In his speech at CPAC, Texas Governor Rick Perry brought the crowd to its feet by saying this:
Nowhere does the Constitution say we should federalize classrooms. Nowhere does it give federal officials primary responsibility over the air we breathe, the land we farm, the water we drink. And nowhere does it say Congress has the right to federalize health care… It is time for Washington to focus on the few things the Constitution establishes as the federal government’s role: defend our country, provide a cogent foreign policy, and – what the heck – deliver the mail, preferably on time and on Saturdays. Get out of the health care business! Get out of the education business!
This points to a concern of mine and which Michael Gerson and I wrote about recently in an essay for National Affairs. For starters, Governor Perry’s interpretation of enumerated powers is more restrictive than what many of the Federalist Founders believed. (See the essay and here for more.) As for Governor Perry’s line of argument: He says the Constitution doesn’t give “primary” responsibility over the air we breathe, the land we farm and the water we drink. But in fact, the Constitution doesn’t affirm even a secondary role for the areas mentioned by Perry. Is it really his position, then, that the federal government should have no role in education, health care, and clean air and water? What about child immunization? Support for the National Institutes of Health? Pell grants? The GI Bill? All of the New Deal? Bans on child labor? The Second National Bank (signed into law by the “father” of the Constitution, James Madison)? After all, the Constitution says nothing about establishing a national bank.
It’s worth quoting here, as I have before, Senator Daniel Patrick Moynihan, who made this observation:
Perhaps the most important act of the Continental Congress was the Northwest Ordinance which provided a direct federal subsidy for education. Almost the first act of the Congress established by the present Constitution was to reaffirm this grant. A plaque on the Sub-Treasury on Wall Street commemorates both actions. This does not invalidate the view that the federal government ought not to exercise any responsibility, but it does make nonsense of the view that the Constitution – presumably because it does not mention the subject – somehow bars such an exercise.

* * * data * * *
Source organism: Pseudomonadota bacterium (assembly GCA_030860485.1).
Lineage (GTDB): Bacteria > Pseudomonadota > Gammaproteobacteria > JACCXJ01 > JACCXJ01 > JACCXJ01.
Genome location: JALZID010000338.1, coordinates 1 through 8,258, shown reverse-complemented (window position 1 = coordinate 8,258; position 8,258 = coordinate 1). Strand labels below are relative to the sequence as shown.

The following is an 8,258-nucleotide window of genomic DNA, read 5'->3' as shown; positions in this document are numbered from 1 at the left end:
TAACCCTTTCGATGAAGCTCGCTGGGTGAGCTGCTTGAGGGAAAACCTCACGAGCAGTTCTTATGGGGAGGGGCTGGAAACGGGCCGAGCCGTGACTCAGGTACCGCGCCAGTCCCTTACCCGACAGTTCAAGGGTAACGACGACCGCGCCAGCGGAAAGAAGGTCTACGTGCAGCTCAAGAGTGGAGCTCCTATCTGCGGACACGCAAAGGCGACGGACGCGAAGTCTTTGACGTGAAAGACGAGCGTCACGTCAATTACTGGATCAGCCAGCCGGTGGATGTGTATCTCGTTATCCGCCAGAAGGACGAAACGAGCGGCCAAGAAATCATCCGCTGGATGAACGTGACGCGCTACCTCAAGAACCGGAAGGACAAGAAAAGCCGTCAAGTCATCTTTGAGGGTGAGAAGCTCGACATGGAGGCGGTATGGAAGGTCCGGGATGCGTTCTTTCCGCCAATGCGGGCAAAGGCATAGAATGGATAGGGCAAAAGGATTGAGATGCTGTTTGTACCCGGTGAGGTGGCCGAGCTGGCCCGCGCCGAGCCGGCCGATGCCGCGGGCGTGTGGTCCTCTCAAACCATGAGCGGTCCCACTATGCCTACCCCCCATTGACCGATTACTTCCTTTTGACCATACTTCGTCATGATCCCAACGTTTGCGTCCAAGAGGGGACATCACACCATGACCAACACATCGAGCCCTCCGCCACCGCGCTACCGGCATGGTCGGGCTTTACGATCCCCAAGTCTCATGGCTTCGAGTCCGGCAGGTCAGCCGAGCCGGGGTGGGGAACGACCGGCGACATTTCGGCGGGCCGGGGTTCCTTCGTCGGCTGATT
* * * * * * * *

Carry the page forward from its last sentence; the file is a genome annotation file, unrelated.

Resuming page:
It is one thing – and I think very much the right thing – to argue for a more limited role for the federal government and conservative reforms of everything from entitlement programs to education, from our tax code to our immigration system to much else. It’s quite another when we have the kind of loose talk from the governor of the second most populous state in America.
I realize that some people will argue that what Perry is offering up is simply “red meat” for a conservative audience. It’s a (lazy) default language those on the right sometimes resort to in order to express their unhappiness with the size of the federal government. But words matter, Governor Perry is actually putting forth (albeit in a simplified version) a governing philosophy, and most Americans who hear it will be alarmed by it.
As a political matter, running under the banner of “Get out of the health care business! Get out of the education business!” hardly strikes me as the best way to rally people who are not now voting for the GOP in presidential elections. I’m reminded of the words of the distinguished political scientist James Q. Wilson: “Telling people who want clean air, a safe environment, fewer drug dealers, a decent retirement, and protection against catastrophic medical bills that the government ought not to do these things is wishful or suicidal politics.”
According to a CBS News/New York Times poll, only 33 percent of respondents had a favorable view of the Republican Party while 61 percent had an unfavorable view. Having a prominent GOP figure give a speech in which he insists that virtually the entire modern state is unconstitutional and therefore illegitimate probably won’t help matters. Then again, neither does having the 2008 vice presidential nominee give a speech in which she takes great delight in re-writing Dr. Seuss.
This is not what the Republican Party or the conservative cause needs just now.